A LOOK AT THE CONSEQUENCES OF
APPALACHIAN COAL USE AND EXTRACTION
Coal has been a large source of energy for the past two hundred years, and
continues to be today. Even though mankind now knows about the environmental
impacts of coal, the world continues to use it in power plants and as a fuel for trains.
A majority of the energy in the United States comes from coal-powered power plants.
The Eastern United States surrounding the Appalachian Mountains and foothills is
known as Appalachia. This region of the U.S. has been a source of coal for the U.S.
and other regions of the world since the beginnings of coal extraction at the end of the
1700’s. Although coal is found in different regions of the world it is important to look
at Appalachia when studying the impacts of the demand for, extraction of, and use of
coal both on a local scale and on a global scale because this is where most of the
world’s coal once came from, and is still a source of coal today. The impacts of coal
also have an affect on other social, political, economic, and environmental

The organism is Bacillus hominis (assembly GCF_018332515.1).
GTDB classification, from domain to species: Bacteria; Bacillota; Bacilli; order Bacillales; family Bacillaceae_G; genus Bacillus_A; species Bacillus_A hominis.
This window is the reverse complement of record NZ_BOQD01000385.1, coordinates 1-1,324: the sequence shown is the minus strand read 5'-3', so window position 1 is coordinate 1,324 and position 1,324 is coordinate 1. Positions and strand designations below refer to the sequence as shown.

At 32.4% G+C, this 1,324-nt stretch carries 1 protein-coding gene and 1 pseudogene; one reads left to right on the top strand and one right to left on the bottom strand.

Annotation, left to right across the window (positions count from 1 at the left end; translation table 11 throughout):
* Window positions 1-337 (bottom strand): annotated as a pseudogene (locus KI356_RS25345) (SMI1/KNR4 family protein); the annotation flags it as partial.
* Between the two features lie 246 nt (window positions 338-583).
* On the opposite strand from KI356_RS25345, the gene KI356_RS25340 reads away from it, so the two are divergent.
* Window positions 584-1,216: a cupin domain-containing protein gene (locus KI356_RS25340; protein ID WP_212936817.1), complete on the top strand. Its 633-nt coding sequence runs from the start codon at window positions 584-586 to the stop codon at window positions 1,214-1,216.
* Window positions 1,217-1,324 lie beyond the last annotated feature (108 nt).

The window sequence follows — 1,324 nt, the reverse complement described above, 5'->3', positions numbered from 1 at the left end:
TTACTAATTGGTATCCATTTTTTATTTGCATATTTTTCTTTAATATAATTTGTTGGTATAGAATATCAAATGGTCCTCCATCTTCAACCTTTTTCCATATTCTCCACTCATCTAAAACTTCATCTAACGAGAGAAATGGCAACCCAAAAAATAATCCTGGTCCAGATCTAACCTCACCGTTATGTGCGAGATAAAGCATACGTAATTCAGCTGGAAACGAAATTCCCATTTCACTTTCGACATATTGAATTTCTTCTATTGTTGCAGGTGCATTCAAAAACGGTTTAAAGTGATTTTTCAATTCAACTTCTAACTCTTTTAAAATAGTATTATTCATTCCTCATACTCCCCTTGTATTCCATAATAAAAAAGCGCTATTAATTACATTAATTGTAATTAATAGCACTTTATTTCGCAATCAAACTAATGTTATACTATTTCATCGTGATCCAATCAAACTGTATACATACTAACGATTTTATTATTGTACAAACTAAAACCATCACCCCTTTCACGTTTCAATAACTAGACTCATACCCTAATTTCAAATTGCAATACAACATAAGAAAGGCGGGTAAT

phenomena. There have been laws passed and agencies created to help cut-down on
the impacts of coal, but not enough changes have been made. There is a hope that in
the future there will be more substantial alterations made to the way coal is extracted
and used both in the U.S. and around the world.
Why is the Appalachian Mountain area of the U.S. rich in coal?
Where, how, why, and when has coal been extracted from Appalachia?
How is the demand for, extraction of, and use of coal related to other
factors such as human population growth, government policy, and
What can be done, and has been done, to moderate these problems?
Most people today will agree that the Appalachian Mountain area of the
eastern United States is rich in coal; but why does this area of the world have more
coal than say, Japan? It all lies in the geologic history of the Earth. Fossil fuels are
carbon rich because they are the pressurized, heated, time-enhanced remains of dead
plants and animals from hundreds of millions of years ago. Coal in particular is the
result of dead plants, such as ferns and trees from 300-400 million years ago, being
submerged in swamps and covered by soil and seawater. (U.S. Department of Energy
2008) This process, along with tons of rock, pressurized and heated the plants for
hundreds of millions of years, which then formed carbon-rich coal. Although the
eastern United States is not a sea or a large swamp now, that wasn’t the case hundreds
of millions of years ago when the plants that would one day become coal lived. That
is why this region of the world has plentiful coal deposits, because hundreds of